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Lasallian schools in the country have gone through much structural changes over the last decades to cater to the expanding student populations while one or two had to be restructured/rebuilt due to bombings during the war years of the 40's. The original structures of some of the schools in the key towns are shown below together with short descriptives.

Original Structure of SXI, Penang
The above shows St Xavier’s Institution, Penang - the 1st Catholic school for boys in Malaysia as it appeared in the 1890's with its suggestion of Moorish influence, following extensions completed during the Directorship of Brother James Byrne. The Facade was modified in later years due to problems in maintaining the elaborate ornamentation. Following the war in 1940-43, the building had to be pulled down because it had become unsafe due to bombings. After many years of delay, a new building was put up and opened in 1954. SXI, as it is popularly known, celebrated its 150 anniversary in December 2002 with a series of 'Home-coming' activities and events for her past and present students.
Original structure, SFI Melaka
St. Francis’ Institution, Malacca, the 2nd oldest Lasallian school was founded in 1902. Fr. Nain designed the building in the popular colonial style   which might be aptly described as Greek Revival. The result of his efforts is certainly solid and handsome; two symmetrical Greek pediments, an E shape without the central stroke, with tall pilasters which rise to the full height of the building. SFI commemorated the De La Salle Brothers’ 100 years in Malacca (1902 - 2002) and 150 years in Malaysia (1852 – 2002) by holding a Twin Celebrations Dinner at the school premises on Saturday, 26 October, 2002.

Original structure, SJI Kuala Lumpur
St. John’s Institution was founded in 1904. The designer of the original building appears to have been Brother Vernier Auguste. The brick façade is divided into fifteen bays, separated by pilasters which rise to the full length of the 3-storey building. The central bay is slightly wider than the others, and a loggia was added later. St. John’s Institution celebrated its 100th anniversary with a month-long programme in 2004.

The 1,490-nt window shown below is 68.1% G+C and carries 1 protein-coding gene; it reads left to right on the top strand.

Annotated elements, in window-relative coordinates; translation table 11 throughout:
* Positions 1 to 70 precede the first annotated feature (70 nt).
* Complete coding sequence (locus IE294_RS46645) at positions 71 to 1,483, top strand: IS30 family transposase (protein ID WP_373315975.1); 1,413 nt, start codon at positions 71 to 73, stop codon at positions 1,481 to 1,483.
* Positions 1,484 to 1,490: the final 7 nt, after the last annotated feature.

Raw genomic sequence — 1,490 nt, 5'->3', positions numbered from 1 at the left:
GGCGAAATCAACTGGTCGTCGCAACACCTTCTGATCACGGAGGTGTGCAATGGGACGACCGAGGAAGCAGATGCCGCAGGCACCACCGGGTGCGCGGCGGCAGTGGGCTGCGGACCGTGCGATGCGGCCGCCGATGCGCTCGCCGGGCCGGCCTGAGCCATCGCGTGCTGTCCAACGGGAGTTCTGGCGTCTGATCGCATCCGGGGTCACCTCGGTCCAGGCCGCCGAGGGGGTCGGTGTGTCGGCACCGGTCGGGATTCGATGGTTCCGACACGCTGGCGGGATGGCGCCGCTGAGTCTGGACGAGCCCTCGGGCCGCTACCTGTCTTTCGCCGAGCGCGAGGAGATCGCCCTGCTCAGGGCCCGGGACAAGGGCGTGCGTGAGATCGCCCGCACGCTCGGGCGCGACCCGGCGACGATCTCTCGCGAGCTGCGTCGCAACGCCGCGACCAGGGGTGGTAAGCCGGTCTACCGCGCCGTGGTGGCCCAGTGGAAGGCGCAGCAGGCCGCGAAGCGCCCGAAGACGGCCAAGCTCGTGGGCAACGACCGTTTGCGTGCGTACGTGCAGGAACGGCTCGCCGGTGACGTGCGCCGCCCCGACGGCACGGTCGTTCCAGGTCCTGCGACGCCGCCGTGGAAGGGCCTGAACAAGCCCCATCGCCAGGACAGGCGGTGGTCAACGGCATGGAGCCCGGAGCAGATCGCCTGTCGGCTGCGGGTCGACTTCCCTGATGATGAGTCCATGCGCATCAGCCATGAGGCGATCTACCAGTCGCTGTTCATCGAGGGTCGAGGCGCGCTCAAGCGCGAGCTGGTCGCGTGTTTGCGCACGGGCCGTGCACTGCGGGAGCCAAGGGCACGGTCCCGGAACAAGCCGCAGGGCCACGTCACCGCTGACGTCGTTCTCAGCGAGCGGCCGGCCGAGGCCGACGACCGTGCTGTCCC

Orignal structure SPI, Seremban
Founded in 1909. For Seremban, Fr. Nain designed a beautiful palazzo  which would not have been out of place beside the Grand Canal in Venice. Its Gothic arcades and pierced balustrade, at once airy and whimsical, composed a delightful vision to set down in the midst of the tropical vegetation of Negri Sembilan.
Original structure, SMI Ipoh
Founded in 1912. Designed by Brother Vernier Auguste, it was strongly ecclesiastical in feeling, in the Gothic vernacular, simple in its detailing, while the strong horizontal lines were balanced by vertical gabled projections from the main building … One cannot but be impressed by the view of this magnificent building, 177 metres in length. It was completed in stages over a period of some 30 years. During the Japanese occupation, it housed the offices of the Perak State Government.

Original structure, SGI Taiping

The foundation stone was laid in 1914, but completion was delayed because of a slump in the price of rubber. Classes began in January 1915. The building was requisitioned by the authorities during the Japanese Occupation and put to a variety of uses, ending as a hotel for top military officers. In the post-war years because of a rapid rise in enrolment, a separate building was constructed for the primary school.
(Acknowledgement: Lasalle Brothers Malaysia & Singapore 1852 – 1952 by Francis Brown

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